It’s 5 am and before the sun rises over the Overberg region in the southernmost part of Mzansi, André Hans wakes up to get ready for another laborious day on the grain farm in Caledon where he works. He has kept this routine for as long as he can remember and wouldn’t want it any other way.
“I’m the happiest when I go out into the field in the morning. Standing there, looking at what you’ve done and accomplished in the field, is something I consider a miracle,” the 36-year-old proudly exclaims.
Hans and thirteen other agricultural workers with decades of farming experience work on a prominent grain farm as general workers. Their lives, however, changed when they decided to alter the course of their agricultural careers. In 2006 the group launched the Overberg Boerdery Trust, and started farming with barley on 68 hectares that they’ve since expanded to 135 hectares.
“Never in a million years did I ever think that I, an ordinary farmworker, would be where I am today.” – André Hans
“I have shares in a successful farming enterprise and it’s only the beginning.” It’s easy to understand Hans’ disbelief, considering he’d been a general agriworker ever since he dropped out of school in grade 10, almost 22 years ago. His parents were both agricultural workers and struggling financially. Hans wanted to help support his family, so his father, Martinus Hans, got him a job on the farm where he was employed. Five years later the farm-owner where the Hans family worked declared bankruptcy and the South African Breweries (SAB) took over.
Hans continued working as general worker until he and a few of his colleagues were encouraged by Derek Groenewaldt, a former agricultural services manager at SAB, to start the Overberg Boerdery Trust.
They approached the owners (SAB) and got the permission they had hoped for. The agricultural workers were offered 68 hectares of land to start their farming operation. They soon learned that managing a farm is a different ballgame to just working on one. Most of the members didn’t have skills like business management, marketing, banking, labour management and record keeping, which are all critical to run a successful farm.
“We also didn’t know much about contacting seedling agents and soil testing. It was overwhelming at first, especially when it came to the different terminologies that weren’t always easy to understand,” Hans says.
Luckily, the news that they would get funding made things a little more bearable. With financial assistance from the Department of Public Works and interest-free loans for two years from SAB Maltings, the group of agriworkers planted their first barley crops in 2007, supplying Overberg Agri and Unigrain.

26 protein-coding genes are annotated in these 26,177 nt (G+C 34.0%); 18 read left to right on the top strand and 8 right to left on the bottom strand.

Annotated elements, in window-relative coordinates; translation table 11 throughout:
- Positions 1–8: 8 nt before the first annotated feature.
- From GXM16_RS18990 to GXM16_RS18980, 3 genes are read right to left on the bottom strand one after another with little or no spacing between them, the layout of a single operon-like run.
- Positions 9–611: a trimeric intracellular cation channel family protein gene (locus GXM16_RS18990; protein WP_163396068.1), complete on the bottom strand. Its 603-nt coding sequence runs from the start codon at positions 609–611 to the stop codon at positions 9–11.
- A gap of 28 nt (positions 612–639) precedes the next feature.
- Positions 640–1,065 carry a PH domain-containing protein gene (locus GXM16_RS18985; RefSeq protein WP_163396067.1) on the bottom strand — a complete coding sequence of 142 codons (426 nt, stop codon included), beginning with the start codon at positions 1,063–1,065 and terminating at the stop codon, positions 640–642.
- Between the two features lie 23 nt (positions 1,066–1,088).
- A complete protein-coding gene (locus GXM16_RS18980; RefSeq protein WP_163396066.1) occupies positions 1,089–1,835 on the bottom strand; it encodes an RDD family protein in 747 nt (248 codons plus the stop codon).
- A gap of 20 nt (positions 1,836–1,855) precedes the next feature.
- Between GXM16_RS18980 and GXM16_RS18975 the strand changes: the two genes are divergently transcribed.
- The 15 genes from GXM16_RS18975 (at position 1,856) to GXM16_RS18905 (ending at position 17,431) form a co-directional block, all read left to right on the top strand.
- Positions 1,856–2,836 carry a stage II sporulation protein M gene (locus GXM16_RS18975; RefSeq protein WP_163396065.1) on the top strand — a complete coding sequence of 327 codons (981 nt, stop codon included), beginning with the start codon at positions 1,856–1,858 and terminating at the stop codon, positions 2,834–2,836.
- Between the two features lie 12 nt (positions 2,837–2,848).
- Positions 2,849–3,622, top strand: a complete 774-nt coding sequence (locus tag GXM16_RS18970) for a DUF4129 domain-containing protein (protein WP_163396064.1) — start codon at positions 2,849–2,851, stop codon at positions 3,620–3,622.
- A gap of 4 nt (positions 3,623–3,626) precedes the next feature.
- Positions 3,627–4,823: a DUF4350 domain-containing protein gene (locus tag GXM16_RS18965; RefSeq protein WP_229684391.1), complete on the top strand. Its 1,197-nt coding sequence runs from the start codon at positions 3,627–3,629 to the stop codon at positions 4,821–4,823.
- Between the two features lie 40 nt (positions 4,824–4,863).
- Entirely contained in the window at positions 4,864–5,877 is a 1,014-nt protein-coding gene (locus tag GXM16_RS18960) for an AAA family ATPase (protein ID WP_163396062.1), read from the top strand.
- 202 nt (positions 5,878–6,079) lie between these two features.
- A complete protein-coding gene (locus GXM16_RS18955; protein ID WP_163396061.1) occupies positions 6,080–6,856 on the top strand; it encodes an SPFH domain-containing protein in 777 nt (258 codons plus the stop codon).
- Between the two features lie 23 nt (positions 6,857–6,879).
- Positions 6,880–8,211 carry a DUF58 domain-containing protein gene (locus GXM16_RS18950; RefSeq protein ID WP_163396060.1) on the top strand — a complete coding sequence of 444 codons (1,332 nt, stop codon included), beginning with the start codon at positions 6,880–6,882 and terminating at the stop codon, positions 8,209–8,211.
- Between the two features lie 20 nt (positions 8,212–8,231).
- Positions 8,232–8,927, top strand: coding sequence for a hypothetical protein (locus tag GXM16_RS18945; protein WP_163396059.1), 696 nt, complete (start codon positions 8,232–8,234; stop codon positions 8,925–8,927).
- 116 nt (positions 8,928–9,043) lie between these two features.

Over the years, the Overberg Boerdery Trust continued their farming operations successfully, realizing the importance of agricultural support. In 2013, Grain SA started helping the group of farmers with agricultural advice and farming assistance.
“Grain SA has helped us a lot. Since we joined their farmer membership program, production on the farm has improved. When we return home after attending one of their seminars, we implement what we’ve learned. In my agricultural journey I have learned that you need guidance and help from agricultural institutions and Grain SA has done just that.”
In 2016, the Overberg Boerdery Trust members decided to increase their operations and leased an additional 65 hectares of municipal land, located outside Caledon, about 12 km from the SAB farm. The Cape Agency for Sustainable Integrated Development in Rural Areas (Casidra) helped them fund the lease agreement of nine years and eleven months.
On both farming properties, they make use of a rotation system that allows them to plant a new crop every year. The crop rotation includes canola, wheat, barley, and oats, which helps protect the soil and prevent pest and disease build-up.
Although the farming enterprise has managed to increase production since its inception, and is no longer dependant on SAB for funding, they’ve had to address some serious challenges.
“The drought has been harsh on our farming operations and we were forced to keep soil preparations to a minimum in order to boost the health of the soil. We are also faced with challenges like equipment and implements that we have to hire,” Hans explains.
Despite these challenges, Hans and the other trust members remain optimistic about their farming futures.
According to their chairperson, Christian Hans (no relation to André), the reason why they’ve done so well is because they understand the principles of teamwork.
“When you work in a team like ours it’s important to be on the same page. When one of the members pulls into a different direction it can a have a negative impact on the company and the team,” Christian explains.
Christian adds that they are happy to have André as one of the trust’s members. “André has a great passion for the agricultural sector, and we wish him well in everything that he’ll still achieve in his farming career.”
André Hans adds that he enjoys being able to farm independently with a group of people he trusts. “I still think of myself as a general agricultural worker though. I might have shares, but we still go out into the field and do the work ourselves.”
He encourages other agricultural workers to make an effort to grow in the sector. He says it is no use working on a farm and not having passion for it. “Why not start your own agri-business, even if it’s small? Things always look impossible at the beginning, until it’s done,” he says.
Hans is excited about what his farming future might looks like. “I don’t have the gift of seeing the future, but I’m happy because I know great things will happen. And if it happens that I start my own farming enterprise, I’ll definitely continue being a grain farmer.”